slavin
slavin:

"The worst part of outfitting our police officers as soldiers has been psychological. Give a man access to drones, tanks, and body armor, and he’ll reasonably think that his job isn’t simply to maintain peace, but to eradicate danger. Instead of protecting and serving, police are searching and destroying." 

(via America Is Not For Black People)

—

This is from an article that Jenna Wortham describes as “the hardest thing I’ve ever read” and I feel like, while I’ve read even worse than this, it’s not a competition I’m interested in. It’s horrorshow. 

The article itself is much bigger and more important than this particular quote — which I think is really the broadest point made. It resists summary or reduction, and that’s one reason to read it.

slavin:

"The worst part of outfitting our police officers as soldiers has been psychological. Give a man access to drones, tanks, and body armor, and he’ll reasonably think that his job isn’t simply to maintain peace, but to eradicate danger. Instead of protecting and serving, police are searching and destroying."

(via America Is Not For Black People)

This is from an article that Jenna Wortham describes as “the hardest thing I’ve ever read” and I feel like, while I’ve read even worse than this, it’s not a competition I’m interested in. It’s horrorshow.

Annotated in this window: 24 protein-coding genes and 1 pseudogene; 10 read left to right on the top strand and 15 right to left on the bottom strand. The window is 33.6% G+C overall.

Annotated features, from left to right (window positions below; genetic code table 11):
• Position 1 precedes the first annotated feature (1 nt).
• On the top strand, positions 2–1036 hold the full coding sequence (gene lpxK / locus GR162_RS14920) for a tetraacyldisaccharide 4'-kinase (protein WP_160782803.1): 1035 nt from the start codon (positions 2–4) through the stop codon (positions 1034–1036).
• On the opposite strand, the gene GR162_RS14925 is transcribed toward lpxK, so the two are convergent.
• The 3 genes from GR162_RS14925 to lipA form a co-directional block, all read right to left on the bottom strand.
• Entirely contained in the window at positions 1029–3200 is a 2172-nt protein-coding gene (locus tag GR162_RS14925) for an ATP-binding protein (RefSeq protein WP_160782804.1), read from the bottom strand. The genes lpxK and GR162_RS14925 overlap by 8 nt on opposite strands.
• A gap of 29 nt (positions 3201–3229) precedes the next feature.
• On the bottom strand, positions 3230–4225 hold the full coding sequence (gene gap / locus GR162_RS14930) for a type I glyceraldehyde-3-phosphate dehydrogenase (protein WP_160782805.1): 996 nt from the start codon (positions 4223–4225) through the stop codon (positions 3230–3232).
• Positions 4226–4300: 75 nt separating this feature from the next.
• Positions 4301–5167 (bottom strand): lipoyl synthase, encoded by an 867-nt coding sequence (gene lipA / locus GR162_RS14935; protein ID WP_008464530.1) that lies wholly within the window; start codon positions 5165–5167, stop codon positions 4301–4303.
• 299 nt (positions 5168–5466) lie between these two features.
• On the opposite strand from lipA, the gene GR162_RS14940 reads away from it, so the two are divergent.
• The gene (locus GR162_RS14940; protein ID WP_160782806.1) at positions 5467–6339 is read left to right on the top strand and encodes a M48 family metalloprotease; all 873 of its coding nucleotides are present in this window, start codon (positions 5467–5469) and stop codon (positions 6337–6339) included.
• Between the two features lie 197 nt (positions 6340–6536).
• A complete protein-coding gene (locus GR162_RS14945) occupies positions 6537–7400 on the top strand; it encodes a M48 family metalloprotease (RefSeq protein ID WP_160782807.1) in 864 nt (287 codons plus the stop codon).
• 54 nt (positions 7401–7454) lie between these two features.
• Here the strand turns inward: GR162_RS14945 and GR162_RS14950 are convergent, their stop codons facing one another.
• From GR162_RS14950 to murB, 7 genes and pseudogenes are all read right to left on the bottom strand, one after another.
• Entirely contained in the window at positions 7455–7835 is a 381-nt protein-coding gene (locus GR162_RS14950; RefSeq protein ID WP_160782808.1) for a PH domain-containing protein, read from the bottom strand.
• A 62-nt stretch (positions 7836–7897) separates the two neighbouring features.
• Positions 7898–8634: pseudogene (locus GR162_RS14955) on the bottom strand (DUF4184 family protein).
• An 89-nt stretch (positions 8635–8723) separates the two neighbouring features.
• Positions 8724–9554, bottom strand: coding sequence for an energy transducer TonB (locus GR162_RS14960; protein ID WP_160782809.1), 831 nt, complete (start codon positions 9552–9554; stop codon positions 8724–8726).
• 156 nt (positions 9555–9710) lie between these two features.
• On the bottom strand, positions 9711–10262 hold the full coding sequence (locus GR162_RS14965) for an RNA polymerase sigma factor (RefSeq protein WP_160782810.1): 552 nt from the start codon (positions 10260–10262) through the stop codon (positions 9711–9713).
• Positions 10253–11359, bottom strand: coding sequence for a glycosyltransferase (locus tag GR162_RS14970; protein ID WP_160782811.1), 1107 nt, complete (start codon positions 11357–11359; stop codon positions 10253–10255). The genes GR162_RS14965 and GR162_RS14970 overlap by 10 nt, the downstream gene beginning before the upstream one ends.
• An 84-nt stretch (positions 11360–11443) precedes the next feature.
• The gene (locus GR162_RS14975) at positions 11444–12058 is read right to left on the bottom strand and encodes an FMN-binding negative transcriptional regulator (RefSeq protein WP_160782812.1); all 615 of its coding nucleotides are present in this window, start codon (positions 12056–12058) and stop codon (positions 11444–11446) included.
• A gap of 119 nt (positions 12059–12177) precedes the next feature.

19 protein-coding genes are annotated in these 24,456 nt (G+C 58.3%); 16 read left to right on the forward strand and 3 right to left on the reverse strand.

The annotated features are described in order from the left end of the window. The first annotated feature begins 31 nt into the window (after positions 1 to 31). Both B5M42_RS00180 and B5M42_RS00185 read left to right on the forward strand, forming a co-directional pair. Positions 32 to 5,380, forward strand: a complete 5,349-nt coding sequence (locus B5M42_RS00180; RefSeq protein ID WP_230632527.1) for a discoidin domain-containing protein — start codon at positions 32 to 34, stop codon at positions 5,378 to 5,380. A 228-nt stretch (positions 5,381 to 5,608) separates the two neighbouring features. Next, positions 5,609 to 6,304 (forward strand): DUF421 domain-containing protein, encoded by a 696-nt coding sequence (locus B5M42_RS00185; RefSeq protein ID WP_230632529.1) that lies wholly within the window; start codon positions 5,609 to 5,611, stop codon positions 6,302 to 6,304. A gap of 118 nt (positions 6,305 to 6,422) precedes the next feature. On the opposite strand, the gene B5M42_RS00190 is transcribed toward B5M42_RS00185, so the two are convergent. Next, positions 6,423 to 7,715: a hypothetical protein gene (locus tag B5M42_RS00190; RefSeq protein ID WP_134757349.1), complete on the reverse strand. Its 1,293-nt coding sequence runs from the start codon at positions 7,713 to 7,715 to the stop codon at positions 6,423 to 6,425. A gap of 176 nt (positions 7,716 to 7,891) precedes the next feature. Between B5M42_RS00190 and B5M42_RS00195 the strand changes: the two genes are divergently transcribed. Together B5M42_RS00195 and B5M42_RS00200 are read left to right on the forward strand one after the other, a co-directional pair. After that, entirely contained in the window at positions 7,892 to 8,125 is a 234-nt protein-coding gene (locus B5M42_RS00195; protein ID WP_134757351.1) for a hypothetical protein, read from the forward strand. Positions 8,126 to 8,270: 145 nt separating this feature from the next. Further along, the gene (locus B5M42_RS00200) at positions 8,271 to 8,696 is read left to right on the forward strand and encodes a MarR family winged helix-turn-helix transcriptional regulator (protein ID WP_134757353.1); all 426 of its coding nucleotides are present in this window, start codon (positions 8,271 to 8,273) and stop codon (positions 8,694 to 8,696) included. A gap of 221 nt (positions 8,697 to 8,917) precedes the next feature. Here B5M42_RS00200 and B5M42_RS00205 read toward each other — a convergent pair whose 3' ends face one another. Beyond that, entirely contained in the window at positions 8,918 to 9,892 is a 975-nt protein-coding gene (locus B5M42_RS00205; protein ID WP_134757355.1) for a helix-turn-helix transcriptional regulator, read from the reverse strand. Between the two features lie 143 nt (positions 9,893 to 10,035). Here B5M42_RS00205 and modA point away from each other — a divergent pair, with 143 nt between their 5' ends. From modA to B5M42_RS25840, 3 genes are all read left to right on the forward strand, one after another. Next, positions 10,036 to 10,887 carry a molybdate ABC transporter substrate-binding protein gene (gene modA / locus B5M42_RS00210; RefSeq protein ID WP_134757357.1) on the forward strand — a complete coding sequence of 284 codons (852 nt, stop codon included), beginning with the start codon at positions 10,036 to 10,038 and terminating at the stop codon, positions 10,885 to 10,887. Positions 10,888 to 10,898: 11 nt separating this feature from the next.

The article itself is much bigger and more important than this particular quote — which I think is really the broadest point made. It resists summary or reduction, and that’s one reason to read it.

meetingthemountains

greatleapsideways:

"What is the moral for pictures? If one could interview all the pictures one encounters in a year, what answers would they give? Surely, many of the pictures would give Chaucer’s "wrong" answers: that is, pictures would want to be worth a lot of money; they would want to be admired and praised as beautiful; they would want to be adored by many lovers. But above all they would want a kind of mastery over the beholder. Art historian and critic Michael Fried summarizes painting’s "primordial convention" in precisely these terms: "a painting… had first to attract the beholder, then to arrest and finally to enthrall the beholder, that is a painting had to call to someone, bring him to a halt in front of itself and hold him there as if spellbound and unable to move." The painting’s desire, in short, is to change places with the beholder, to transfix or paralyze the beholder, turning him or her into an image for the gaze of the picture in what might be called "the Medusa effect." This effect is perhaps the clearest demonstration we have that the power of pictures and women is modeled on one another, and that this is a model of both pictures and women that is abject, mutilated, and castrated. The power they want is manifested as lack, not as possession.”

— W.J.T. Mitchell What Do Pictures Want?. Photographs by Roe Ethridge.